the annual ‘Teddy Bear Toss’ game. Team captain Dylan Robertson delivered the Riders’ first goal of the night towards the he Fernie Ghostriders experi- end of the first period, triggering a rain enced busy times over the past of toys to be donated to those in need few weeks, featuring a successful this Christmas. The two sides continued road trip to the Okanagan, some signifi- to battle back and forth, resulting in cant roster changes, and their first loss goals by Tayler Sincennes, Joel Burgess of the season in their home arena. and a second from Robertson, but at the Playing three games in as many days, final buzzer the score was tied 4-4. The the Riders’ road trip resulted in a 4-2 Nitehawks eventually claimed the gamevictory in Osoyoos on December 5, a 5-3 winning goal during the second period win in Princeton on December 6, and of overtime, marking the first loss for the an 8-4 smashing Riders at home of Grand Forks this season. on December “On behalf of the Ghostriders Not to be 7 to finalize and Fernie Ford, we’d like to discouraged, the the campaign. give a big thank you to the Riders returned Standouts for the to the arena Elk Valley.” weekend included the following new recruit Doan night for a 7-2 Craig Mohr Smith with a goal trouncing of Ghostriders head coach and and two assists the beleaguered general manager in Osoyoos, Sam Columbia Valley Plaquin with two Rockies. The goals and two Ghostriders assists, and the outshot their guests 47 to 15 during ever-reliable Joel Burgess with two goals the very one-sided affair, with goals and three assists throughout the three by Derek Georgopoulos, Cavin Tilsley, games. Josh McCulloch also remained Justin Peers, Smith and Burgess to true to form, earning three goals and complement two more from Jason Yan. two assists, before returning to Fernie to Pitted against his former teammates announce his selection onto the junior for the first time since being traded ‘A’ Calgary Mustangs squad. from Invermere two weeks ago, Smith Back at home on December 13, Fernie reflected on the experience of his first hosted the Beaver Valley Nitehawks for two games in Fernie after Sunday’s By Sara Moulton Free Press Staff

T

Team

Kamloops Storm Sicamous Eagles 100 Mile House Wranglers Chase Heat Revelstoke Grizzlies

GP W L T D OTL Pts 33 33 31 34 32

22 17 16 13 11

9 14 13 14 15

0 1 0 2 2

0 0 0 0 0

2 1 2 5 4

46 36 34 33 28

DIVISION: Okanagan/Shuswap Conference: Okanagan beat-down and gave credit to his new linemates. “It was fun playing the guys from the Rockies ... I’ve got a lot of friends on that team so I was a bit nervous going into it, but it was fun to be on the winning side of the games in Fernie,” quipped Smith. He added, “Both Plaquin and Neufeld are very high skilled players… they make lots of open ice and it’s really easy to play with them.” For head coach and general manager Craig Mohr, the generous donations of teddy bears and food by the community were as much a highlight as the on-ice action of the weekend. “On behalf of the Ghostriders and Fernie Ford, we’d like to give a big thank you to the Elk Valley,” said Mohr. Regarding the weekend results, Mohr then added, “I think after Saturday’s game they were mad and upset, but you get right back at it and the focus was good in the dressing room today.” “It’s pretty obvious now that we can put the puck in the net, so if we can take care of the defensive side of things we’re going to win a lot of games,” he finished. See the Ghostriders take on the Creston Valley Thundercats at home this Friday, December 19, before they travel to Kimberley the following night for a much-anticipated final game before the Christmas break.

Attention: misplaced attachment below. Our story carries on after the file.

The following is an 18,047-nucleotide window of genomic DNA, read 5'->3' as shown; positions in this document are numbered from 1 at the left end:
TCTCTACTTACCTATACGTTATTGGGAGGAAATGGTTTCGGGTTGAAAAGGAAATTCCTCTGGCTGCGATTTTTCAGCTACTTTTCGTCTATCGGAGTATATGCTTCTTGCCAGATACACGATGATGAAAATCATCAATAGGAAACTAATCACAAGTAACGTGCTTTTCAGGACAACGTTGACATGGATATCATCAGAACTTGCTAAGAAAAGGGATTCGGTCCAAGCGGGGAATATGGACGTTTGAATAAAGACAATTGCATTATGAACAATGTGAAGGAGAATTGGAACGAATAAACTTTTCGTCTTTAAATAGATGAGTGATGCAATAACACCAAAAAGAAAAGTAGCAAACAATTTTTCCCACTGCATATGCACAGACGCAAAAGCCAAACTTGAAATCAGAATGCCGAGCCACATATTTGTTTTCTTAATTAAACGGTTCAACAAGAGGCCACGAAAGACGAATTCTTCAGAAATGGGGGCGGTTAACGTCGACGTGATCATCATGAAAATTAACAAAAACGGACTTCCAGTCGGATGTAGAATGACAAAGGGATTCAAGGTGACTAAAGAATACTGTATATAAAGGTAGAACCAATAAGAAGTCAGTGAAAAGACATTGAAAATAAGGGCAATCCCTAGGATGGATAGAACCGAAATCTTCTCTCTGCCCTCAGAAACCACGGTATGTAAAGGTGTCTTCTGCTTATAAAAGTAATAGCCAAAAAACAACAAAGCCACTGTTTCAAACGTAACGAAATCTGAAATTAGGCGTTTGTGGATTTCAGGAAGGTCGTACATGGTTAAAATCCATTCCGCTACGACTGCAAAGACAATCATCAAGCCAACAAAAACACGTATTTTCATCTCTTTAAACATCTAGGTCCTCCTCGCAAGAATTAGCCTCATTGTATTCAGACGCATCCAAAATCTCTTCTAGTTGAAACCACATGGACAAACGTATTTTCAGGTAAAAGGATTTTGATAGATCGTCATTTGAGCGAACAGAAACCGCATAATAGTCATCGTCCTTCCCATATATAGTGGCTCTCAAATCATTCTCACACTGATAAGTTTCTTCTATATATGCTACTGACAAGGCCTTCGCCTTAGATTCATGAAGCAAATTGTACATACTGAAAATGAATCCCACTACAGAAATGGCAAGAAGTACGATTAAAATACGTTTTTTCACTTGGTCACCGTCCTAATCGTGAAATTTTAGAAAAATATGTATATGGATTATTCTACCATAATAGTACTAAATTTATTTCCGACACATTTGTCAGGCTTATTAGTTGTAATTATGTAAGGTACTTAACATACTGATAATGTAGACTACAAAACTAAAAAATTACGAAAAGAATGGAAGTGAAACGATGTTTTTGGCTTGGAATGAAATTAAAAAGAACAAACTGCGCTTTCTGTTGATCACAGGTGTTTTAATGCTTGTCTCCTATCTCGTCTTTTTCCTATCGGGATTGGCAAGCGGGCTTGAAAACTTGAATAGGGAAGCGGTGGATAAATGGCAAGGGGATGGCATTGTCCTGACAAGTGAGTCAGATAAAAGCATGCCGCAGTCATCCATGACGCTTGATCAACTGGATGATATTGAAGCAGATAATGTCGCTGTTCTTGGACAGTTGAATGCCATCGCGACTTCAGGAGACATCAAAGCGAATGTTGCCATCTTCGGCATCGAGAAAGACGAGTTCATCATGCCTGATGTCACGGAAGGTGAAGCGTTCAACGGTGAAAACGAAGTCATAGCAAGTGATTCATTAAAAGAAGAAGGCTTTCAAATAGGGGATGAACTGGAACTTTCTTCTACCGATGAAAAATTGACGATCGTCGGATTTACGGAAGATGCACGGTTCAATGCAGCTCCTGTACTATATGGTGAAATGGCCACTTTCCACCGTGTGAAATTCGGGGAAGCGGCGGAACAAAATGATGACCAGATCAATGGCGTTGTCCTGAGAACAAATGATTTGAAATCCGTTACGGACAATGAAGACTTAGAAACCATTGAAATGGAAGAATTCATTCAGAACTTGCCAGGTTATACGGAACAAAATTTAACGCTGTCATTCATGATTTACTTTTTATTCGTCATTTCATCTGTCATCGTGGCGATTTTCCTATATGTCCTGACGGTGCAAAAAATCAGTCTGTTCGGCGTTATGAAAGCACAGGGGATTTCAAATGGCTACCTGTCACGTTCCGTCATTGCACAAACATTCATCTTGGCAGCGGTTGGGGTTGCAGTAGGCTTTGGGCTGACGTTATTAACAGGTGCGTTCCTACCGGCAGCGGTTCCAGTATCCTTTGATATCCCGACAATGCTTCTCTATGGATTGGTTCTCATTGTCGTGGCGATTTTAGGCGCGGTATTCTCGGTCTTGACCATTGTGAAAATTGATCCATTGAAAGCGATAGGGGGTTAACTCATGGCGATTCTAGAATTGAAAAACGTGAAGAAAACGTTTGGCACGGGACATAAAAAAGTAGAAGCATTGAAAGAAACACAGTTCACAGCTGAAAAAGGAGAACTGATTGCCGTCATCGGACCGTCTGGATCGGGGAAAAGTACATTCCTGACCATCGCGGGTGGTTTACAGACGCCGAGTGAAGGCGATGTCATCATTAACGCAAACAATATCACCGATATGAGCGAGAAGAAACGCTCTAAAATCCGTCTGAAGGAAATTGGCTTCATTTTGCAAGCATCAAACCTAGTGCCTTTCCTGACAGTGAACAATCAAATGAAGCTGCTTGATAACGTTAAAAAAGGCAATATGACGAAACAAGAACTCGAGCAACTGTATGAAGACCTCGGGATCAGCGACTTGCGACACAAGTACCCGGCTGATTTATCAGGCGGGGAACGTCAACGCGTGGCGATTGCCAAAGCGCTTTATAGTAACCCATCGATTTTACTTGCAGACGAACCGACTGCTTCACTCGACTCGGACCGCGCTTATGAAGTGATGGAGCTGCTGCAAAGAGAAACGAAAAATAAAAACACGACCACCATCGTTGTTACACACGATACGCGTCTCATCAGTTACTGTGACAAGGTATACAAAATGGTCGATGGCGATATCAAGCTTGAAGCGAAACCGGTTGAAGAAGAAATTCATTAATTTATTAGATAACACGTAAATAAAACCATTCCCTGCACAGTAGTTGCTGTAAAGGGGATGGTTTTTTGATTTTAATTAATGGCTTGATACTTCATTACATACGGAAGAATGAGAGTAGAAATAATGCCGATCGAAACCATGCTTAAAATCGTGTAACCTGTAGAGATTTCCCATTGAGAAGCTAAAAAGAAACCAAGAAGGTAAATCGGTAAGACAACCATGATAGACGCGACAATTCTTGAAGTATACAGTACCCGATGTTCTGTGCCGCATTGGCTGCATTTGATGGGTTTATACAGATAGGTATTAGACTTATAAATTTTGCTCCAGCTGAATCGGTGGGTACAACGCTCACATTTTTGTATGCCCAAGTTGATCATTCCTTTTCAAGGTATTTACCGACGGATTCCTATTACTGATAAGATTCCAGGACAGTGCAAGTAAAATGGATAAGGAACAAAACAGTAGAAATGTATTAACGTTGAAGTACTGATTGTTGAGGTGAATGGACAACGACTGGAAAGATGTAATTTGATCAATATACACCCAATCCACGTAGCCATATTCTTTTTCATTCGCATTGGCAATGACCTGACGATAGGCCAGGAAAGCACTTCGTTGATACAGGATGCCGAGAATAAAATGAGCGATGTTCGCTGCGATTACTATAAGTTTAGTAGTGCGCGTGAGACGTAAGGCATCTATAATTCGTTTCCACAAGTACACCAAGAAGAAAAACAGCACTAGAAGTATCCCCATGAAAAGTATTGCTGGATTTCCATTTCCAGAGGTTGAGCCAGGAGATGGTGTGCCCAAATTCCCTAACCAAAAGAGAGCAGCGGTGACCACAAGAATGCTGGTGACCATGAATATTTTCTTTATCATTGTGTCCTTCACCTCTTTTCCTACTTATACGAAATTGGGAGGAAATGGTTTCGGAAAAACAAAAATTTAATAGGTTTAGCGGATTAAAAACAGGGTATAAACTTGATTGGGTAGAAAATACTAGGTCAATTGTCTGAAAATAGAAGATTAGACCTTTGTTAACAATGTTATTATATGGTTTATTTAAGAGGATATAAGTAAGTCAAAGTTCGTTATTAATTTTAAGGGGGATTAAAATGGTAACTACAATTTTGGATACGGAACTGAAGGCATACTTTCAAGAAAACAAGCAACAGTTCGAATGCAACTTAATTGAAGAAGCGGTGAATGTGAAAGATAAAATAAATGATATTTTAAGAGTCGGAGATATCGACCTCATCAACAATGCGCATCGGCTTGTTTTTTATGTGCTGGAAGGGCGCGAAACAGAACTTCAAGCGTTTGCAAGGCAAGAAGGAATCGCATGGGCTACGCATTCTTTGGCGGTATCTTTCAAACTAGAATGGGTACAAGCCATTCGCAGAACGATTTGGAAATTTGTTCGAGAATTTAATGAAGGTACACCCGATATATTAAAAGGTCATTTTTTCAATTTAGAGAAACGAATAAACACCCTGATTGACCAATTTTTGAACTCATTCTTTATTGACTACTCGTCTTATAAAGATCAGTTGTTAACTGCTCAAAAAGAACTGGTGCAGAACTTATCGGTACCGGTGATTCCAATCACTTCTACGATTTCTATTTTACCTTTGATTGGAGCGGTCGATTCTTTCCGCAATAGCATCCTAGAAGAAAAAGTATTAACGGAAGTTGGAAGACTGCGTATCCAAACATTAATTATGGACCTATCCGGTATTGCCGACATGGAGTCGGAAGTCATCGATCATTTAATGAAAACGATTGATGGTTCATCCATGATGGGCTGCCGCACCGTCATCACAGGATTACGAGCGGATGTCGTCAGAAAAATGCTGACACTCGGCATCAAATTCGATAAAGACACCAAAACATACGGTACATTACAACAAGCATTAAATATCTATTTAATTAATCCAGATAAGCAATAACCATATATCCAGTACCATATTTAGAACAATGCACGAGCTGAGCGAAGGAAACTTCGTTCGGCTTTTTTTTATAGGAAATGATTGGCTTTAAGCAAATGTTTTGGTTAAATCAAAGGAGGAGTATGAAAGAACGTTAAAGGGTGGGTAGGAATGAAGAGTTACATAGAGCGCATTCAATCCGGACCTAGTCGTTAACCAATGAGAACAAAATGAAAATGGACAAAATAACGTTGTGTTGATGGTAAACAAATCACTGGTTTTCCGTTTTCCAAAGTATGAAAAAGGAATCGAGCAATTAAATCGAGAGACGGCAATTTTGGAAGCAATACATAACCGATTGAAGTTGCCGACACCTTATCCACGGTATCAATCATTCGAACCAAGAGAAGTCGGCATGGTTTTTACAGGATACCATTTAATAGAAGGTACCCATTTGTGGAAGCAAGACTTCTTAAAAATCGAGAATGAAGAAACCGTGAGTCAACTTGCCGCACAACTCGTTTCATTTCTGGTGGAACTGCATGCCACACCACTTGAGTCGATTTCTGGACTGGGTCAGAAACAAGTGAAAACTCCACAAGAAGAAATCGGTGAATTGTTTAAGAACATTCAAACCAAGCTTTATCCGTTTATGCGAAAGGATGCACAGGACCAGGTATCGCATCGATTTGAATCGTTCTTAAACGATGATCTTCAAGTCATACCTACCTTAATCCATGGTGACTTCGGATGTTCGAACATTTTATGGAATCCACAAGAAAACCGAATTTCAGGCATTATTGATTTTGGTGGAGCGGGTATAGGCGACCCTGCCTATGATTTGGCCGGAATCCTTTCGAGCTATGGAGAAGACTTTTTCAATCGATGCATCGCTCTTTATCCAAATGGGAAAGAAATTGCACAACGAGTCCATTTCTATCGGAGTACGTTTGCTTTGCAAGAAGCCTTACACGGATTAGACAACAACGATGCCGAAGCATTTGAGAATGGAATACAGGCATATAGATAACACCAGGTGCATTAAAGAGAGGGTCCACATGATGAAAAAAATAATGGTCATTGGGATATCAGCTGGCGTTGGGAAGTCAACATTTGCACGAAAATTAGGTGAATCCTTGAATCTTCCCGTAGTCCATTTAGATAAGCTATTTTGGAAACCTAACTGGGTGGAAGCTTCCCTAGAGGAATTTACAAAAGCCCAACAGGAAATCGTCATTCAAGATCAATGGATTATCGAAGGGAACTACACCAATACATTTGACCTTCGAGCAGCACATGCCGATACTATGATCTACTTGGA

Team

Osoyoos Coyotes Summerland Steam Princeton Posse Kelowna Chiefs North Okanagan Knights

GP W L T D OTL Pts 33 30 30 33 34

26 20 14 13 5

6 9 12 16 26

0 0 2 2 1

0 0 0 1 0

1 1 2 1 2

53 41 32 29 13

Sponsored by

Santa Claus Santa spent the entire year getting in shape so that he can fit down the chimneys this Christmas. After all the cookies and milk, he’ll have to do this all over again next year.

If you are the athlete in this photo you have won a free pizza from Just Pizza! Drop into The Free Press office to collect your prize. Email your Athlete of the Week nominations to customerservice@thefreepress.ca

GHOSTRIDERS HOCKEY

VS All home games start at 7:30 pm unless otherwise stated ~ Fernie Memorial Arena

Friday December 19 Game Night Sponsor:

Creston Valley Thunder Cats

AY

GREAT HOLID

FERNIE AUTO PARTS #2 Manitou Road • 250-423-4627


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www.thefreepress.ca

THE FREE PRESS Thursday, December 18, 2014

THANK YOU

from the South Rockies Grizzly Bear Project To the over two dozen volunteers who helped collect grizzly bear hair from rub trees this 2014 season. We collected over 1500 samples from almost 300 rub trees. Our best year ever! We couldn’t have done it without you and we hope to see you again in 2015! To find out how you can get involved next year, contact Corinne at corinne.staley@gmail.com

Elk Valley SMS employees donate to Salvation Army

liday messag o h e A May the spirit of the season live in your hearts until the end of time. Wishing the happiest of holidays to all our friends and neighbours.

M er